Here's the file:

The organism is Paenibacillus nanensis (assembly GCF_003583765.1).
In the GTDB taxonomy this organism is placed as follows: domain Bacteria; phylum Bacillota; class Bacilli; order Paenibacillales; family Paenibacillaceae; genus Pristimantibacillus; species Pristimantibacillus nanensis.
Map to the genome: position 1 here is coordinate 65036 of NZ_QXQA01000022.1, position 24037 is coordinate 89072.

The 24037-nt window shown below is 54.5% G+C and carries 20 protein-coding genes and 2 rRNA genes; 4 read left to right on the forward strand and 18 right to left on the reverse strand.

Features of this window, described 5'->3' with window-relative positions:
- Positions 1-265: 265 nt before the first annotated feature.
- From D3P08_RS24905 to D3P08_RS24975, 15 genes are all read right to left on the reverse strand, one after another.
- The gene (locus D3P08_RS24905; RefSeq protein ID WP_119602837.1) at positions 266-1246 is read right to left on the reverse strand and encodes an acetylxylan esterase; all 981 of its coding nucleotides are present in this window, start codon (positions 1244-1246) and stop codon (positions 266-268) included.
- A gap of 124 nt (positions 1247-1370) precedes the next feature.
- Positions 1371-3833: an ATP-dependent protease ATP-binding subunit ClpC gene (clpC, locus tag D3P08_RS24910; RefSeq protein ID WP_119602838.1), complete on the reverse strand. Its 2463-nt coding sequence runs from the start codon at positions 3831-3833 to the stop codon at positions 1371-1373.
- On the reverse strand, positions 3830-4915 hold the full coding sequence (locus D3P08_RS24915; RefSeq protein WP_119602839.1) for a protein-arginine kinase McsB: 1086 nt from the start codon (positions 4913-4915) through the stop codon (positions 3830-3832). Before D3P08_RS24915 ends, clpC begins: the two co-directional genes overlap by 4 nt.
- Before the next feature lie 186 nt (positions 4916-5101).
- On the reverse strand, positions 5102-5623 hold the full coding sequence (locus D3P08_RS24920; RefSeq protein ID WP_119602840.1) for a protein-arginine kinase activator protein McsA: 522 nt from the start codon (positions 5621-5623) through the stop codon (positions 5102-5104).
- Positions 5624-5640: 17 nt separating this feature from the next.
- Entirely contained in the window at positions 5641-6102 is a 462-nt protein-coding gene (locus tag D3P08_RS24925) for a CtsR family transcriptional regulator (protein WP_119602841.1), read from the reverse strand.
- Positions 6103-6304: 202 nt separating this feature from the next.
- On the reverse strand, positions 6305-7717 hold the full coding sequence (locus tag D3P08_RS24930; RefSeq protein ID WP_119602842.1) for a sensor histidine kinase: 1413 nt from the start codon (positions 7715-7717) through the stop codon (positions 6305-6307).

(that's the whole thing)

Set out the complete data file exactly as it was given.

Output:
The organism is Paenibacillus nanensis (assembly GCF_003583765.1).
In the GTDB taxonomy this organism is placed as follows: domain Bacteria; phylum Bacillota; class Bacilli; order Paenibacillales; family Paenibacillaceae; genus Pristimantibacillus; species Pristimantibacillus nanensis.
Map to the genome: position 1 here is coordinate 65036 of NZ_QXQA01000022.1, position 24037 is coordinate 89072.

The 24037-nt window shown below is 54.5% G+C and carries 20 protein-coding genes and 2 rRNA genes; 4 read left to right on the forward strand and 18 right to left on the reverse strand.

Features of this window, described 5'->3' with window-relative positions:
- Positions 1-265: 265 nt before the first annotated feature.
- From D3P08_RS24905 to D3P08_RS24975, 15 genes are all read right to left on the reverse strand, one after another.
- The gene (locus D3P08_RS24905; RefSeq protein ID WP_119602837.1) at positions 266-1246 is read right to left on the reverse strand and encodes an acetylxylan esterase; all 981 of its coding nucleotides are present in this window, start codon (positions 1244-1246) and stop codon (positions 266-268) included.
- A gap of 124 nt (positions 1247-1370) precedes the next feature.
- Positions 1371-3833: an ATP-dependent protease ATP-binding subunit ClpC gene (clpC, locus tag D3P08_RS24910; RefSeq protein ID WP_119602838.1), complete on the reverse strand. Its 2463-nt coding sequence runs from the start codon at positions 3831-3833 to the stop codon at positions 1371-1373.
- On the reverse strand, positions 3830-4915 hold the full coding sequence (locus D3P08_RS24915; RefSeq protein WP_119602839.1) for a protein-arginine kinase McsB: 1086 nt from the start codon (positions 4913-4915) through the stop codon (positions 3830-3832). Before D3P08_RS24915 ends, clpC begins: the two co-directional genes overlap by 4 nt.
- Before the next feature lie 186 nt (positions 4916-5101).
- On the reverse strand, positions 5102-5623 hold the full coding sequence (locus D3P08_RS24920; RefSeq protein ID WP_119602840.1) for a protein-arginine kinase activator protein McsA: 522 nt from the start codon (positions 5621-5623) through the stop codon (positions 5102-5104).
- Positions 5624-5640: 17 nt separating this feature from the next.
- Entirely contained in the window at positions 5641-6102 is a 462-nt protein-coding gene (locus tag D3P08_RS24925) for a CtsR family transcriptional regulator (protein WP_119602841.1), read from the reverse strand.
- Positions 6103-6304: 202 nt separating this feature from the next.
- On the reverse strand, positions 6305-7717 hold the full coding sequence (locus tag D3P08_RS24930; RefSeq protein ID WP_119602842.1) for a sensor histidine kinase: 1413 nt from the start codon (positions 7715-7717) through the stop codon (positions 6305-6307).